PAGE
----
News media employees around the country routinely generate reports featuring homeschooling. Although the resurgence of children learning at home has probably passed it’s 30th birthday, editors and reporters still find homeschooling to be significant enough to warrant column-inches and broadcast-minutes. The tug-of-war about whose hand will rock the educational cradle continues. Figure the odds of reading anything today about Strawberry Shortcake, Dungeons and Dragons, or any lasting effects credited to Teddy Ruxpin.
Rarely, though, are homeschooling articles straight reports about the specifics of homeschooling that could be useful for the local readership: state laws, support groups, library hours, sporting associations. Although state laws are often mentioned, they are often characterized as either too lenient, or well-deservedly strict. The point seems to be to reassure the ‘civilian’ population that the homeschooling families are under control. By now, 27 years after the publication of John Holt’s Teach Your Own, homeschooling articles should be as cut and dried as notices about where to sign up for the community football league.
However, despite 27 years and 50-state ubiquity, homeschooling is still enough of a political football that the editorial staffs of news media set up articles in a pro-individualist or con-collectivist standoff on whether it is a good idea to allow parents to educate their own children. The pro/con viewpoint is often evident in who reporters interview for an article, and in what each person is allowed to say (through editing of a reporter’s notes).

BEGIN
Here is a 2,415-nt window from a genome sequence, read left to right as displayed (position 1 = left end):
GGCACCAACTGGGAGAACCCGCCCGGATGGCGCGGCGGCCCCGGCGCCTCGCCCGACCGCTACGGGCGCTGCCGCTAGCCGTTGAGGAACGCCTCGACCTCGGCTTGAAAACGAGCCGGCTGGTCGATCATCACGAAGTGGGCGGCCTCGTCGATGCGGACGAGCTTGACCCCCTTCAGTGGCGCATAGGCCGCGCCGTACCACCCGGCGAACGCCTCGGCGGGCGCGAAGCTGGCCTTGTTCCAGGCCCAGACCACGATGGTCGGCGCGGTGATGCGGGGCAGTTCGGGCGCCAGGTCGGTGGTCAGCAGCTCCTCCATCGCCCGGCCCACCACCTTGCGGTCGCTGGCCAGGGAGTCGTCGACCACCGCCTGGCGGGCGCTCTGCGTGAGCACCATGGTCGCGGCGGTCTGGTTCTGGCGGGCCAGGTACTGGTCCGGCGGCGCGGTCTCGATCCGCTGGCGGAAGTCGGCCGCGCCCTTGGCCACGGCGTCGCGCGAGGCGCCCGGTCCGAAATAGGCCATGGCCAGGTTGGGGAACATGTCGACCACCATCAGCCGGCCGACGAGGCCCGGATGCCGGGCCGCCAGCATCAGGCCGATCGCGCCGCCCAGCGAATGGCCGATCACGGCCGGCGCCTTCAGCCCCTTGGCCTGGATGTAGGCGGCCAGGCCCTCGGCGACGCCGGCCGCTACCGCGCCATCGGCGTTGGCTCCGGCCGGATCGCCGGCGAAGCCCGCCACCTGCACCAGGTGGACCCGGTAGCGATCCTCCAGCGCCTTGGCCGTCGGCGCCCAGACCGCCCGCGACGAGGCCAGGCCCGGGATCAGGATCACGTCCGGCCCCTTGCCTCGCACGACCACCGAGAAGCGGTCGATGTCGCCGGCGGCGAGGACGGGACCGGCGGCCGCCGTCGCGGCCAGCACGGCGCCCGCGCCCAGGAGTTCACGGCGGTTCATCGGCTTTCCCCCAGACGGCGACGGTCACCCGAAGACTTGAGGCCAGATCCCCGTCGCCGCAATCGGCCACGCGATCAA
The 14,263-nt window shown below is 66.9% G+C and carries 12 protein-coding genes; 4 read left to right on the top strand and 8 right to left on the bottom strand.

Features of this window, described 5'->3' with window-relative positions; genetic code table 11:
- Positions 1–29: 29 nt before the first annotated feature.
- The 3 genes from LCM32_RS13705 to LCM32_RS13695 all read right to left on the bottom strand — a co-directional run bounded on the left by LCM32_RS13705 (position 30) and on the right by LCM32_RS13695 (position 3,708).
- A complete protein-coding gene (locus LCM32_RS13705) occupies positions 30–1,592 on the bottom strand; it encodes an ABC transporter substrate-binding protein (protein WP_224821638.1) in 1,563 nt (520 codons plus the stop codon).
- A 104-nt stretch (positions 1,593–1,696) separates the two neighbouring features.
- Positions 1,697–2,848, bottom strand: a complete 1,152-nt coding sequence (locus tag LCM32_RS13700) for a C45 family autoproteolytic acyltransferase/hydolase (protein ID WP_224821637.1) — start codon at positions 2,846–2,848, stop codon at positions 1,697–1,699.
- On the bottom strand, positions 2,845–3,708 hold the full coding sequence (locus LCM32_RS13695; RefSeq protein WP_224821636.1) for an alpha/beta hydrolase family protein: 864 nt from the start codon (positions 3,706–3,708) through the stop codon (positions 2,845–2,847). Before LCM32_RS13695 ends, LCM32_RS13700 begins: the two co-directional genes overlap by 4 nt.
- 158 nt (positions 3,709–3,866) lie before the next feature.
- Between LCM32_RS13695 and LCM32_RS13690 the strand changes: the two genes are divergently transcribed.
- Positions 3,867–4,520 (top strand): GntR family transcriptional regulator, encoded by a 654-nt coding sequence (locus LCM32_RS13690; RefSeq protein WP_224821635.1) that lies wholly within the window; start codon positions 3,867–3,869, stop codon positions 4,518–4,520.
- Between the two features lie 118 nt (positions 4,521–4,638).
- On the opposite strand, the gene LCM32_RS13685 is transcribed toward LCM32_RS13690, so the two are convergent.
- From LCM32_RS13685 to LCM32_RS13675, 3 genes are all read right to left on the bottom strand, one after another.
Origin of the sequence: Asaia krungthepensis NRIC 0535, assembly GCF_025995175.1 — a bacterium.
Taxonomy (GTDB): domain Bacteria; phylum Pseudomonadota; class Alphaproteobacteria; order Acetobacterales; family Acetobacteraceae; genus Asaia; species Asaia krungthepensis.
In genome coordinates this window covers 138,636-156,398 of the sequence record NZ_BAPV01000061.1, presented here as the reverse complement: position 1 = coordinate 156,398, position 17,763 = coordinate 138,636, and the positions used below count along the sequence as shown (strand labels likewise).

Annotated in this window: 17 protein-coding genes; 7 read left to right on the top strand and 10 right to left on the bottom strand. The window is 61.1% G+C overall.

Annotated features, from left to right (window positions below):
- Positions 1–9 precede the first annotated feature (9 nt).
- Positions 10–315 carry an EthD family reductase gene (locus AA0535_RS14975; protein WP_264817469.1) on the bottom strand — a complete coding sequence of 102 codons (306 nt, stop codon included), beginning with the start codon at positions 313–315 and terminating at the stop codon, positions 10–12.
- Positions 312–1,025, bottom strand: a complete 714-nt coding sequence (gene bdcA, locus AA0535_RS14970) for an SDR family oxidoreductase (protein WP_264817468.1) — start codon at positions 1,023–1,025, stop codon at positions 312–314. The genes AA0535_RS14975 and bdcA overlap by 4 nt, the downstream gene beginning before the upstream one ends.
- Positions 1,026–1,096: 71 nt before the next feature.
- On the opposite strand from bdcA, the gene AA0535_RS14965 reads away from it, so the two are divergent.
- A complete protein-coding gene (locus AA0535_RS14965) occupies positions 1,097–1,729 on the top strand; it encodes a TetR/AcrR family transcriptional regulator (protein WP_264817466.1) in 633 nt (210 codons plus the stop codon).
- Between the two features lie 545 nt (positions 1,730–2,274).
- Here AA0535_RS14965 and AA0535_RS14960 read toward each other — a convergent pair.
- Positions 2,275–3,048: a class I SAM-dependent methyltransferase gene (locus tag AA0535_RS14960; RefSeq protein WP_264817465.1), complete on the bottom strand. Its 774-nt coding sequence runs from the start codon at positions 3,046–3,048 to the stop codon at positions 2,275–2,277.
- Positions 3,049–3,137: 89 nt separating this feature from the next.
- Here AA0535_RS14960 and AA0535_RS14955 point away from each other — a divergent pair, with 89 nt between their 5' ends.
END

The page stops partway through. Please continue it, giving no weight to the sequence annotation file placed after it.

Writers also use the human-interest technique to flesh out articles that would be bare recitations of law by including tidbits of how families homeschool. In using the human-interest approach, writers do not put together articles ‘about’ the people in them, but rather use the people to decorate bare facts. Around the people are the choices of words that writers use to insert their viewpoint between the lines. The articles are slippery customers for readers because in one paragraph Mrs. Smiling Homeschooler is telling us about her happy children, while the next line has Mr. Dour Administrator warning against children falling through cracks. Cracks of what is never specified, but the reader is still directed to gaze down at possibly unfortunate children — rarely a specific Jacob or Emily, Benny or Olivia.
When I look at homeschooling articles, I want to see something significant about homeschooling, not another litany of rules, test scores and children-who-learn-Bible-verses. (a majority of Americans are Christian — learning Bible verses is not news. I emphasize this only because reporters do) In my opinion, if reporters cannot find something fresh to add to the conversation about homeschooling then their articles fall into the category of ‘all the news that fits, they’ll print.’
To help me wade through more articles more efficiently, since the blog’s purpose is to showcase articles about homeschooling, I thought that listing specific items for review could help speed my process. It might also provide a guideline for readers who may or may not want to read an entire article. So today, I spent my afternoon writing a scoring system for elements within an article.
Because I’m looking for homeschooling articles that add to the continuing discussion about homeschooling, my weighting system favors positive information, new information, and interesting information. I set penalties for clichés and institutional school information. When articles about local schools routinely include comparisons with homeschooling, then I’ll consider decreasing my school-mention penalties. I am especially critical of counting how many homeschooled children are in a given area since few other human-interest articles point out how many ballet dancers, Ford Mustang owners, or wallpaper-hangers live in any neighborhood, city or state. Nose-counting like that is usually reserved for sex offenders or murder rates.